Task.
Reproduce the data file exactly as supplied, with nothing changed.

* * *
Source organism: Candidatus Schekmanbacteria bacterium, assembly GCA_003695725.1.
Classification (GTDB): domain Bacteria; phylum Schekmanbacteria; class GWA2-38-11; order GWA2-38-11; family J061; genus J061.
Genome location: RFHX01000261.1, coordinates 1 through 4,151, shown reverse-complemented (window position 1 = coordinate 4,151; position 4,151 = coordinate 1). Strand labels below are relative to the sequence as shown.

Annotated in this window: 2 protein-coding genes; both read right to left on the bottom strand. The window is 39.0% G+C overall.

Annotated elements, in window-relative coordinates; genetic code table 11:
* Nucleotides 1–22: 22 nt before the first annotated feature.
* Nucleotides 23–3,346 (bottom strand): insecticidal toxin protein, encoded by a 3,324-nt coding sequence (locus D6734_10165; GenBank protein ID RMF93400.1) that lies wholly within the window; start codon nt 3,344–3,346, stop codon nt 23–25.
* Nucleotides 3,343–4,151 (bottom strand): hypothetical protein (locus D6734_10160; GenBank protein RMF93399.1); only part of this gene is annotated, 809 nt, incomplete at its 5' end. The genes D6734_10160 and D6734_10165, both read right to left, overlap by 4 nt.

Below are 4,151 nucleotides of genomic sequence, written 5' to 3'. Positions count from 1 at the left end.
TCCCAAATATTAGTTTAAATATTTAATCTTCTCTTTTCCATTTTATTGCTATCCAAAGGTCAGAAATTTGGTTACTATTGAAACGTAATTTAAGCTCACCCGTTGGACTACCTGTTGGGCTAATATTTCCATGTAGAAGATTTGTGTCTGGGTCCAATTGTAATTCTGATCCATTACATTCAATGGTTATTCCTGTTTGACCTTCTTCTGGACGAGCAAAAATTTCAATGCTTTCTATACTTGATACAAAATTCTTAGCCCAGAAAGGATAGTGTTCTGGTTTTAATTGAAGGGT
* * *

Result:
Source organism: Candidatus Schekmanbacteria bacterium, assembly GCA_003695725.1.
Classification (GTDB): domain Bacteria; phylum Schekmanbacteria; class GWA2-38-11; order GWA2-38-11; family J061; genus J061.
Genome location: RFHX01000261.1, coordinates 1 through 4,151, shown reverse-complemented (window position 1 = coordinate 4,151; position 4,151 = coordinate 1). Strand labels below are relative to the sequence as shown.

Annotated in this window: 2 protein-coding genes; both read right to left on the bottom strand. The window is 39.0% G+C overall.

Annotated elements, in window-relative coordinates; genetic code table 11:
* Nucleotides 1–22: 22 nt before the first annotated feature.
* Nucleotides 23–3,346 (bottom strand): insecticidal toxin protein, encoded by a 3,324-nt coding sequence (locus D6734_10165; GenBank protein ID RMF93400.1) that lies wholly within the window; start codon nt 3,344–3,346, stop codon nt 23–25.
* Nucleotides 3,343–4,151 (bottom strand): hypothetical protein (locus D6734_10160; GenBank protein RMF93399.1); only part of this gene is annotated, 809 nt, incomplete at its 5' end. The genes D6734_10160 and D6734_10165, both read right to left, overlap by 4 nt.

Below are 4,151 nucleotides of genomic sequence, written 5' to 3'. Positions count from 1 at the left end.
TCCCAAATATTAGTTTAAATATTTAATCTTCTCTTTTCCATTTTATTGCTATCCAAAGGTCAGAAATTTGGTTACTATTGAAACGTAATTTAAGCTCACCCGTTGGACTACCTGTTGGGCTAATATTTCCATGTAGAAGATTTGTGTCTGGGTCCAATTGTAATTCTGATCCATTACATTCAATGGTTATTCCTGTTTGACCTTCTTCTGGACGAGCAAAAATTTCAATGCTTTCTATACTTGATACAAAATTCTTAGCCCAGAAAGGATAGTGTTCTGGTTTTAATTGAAGGGT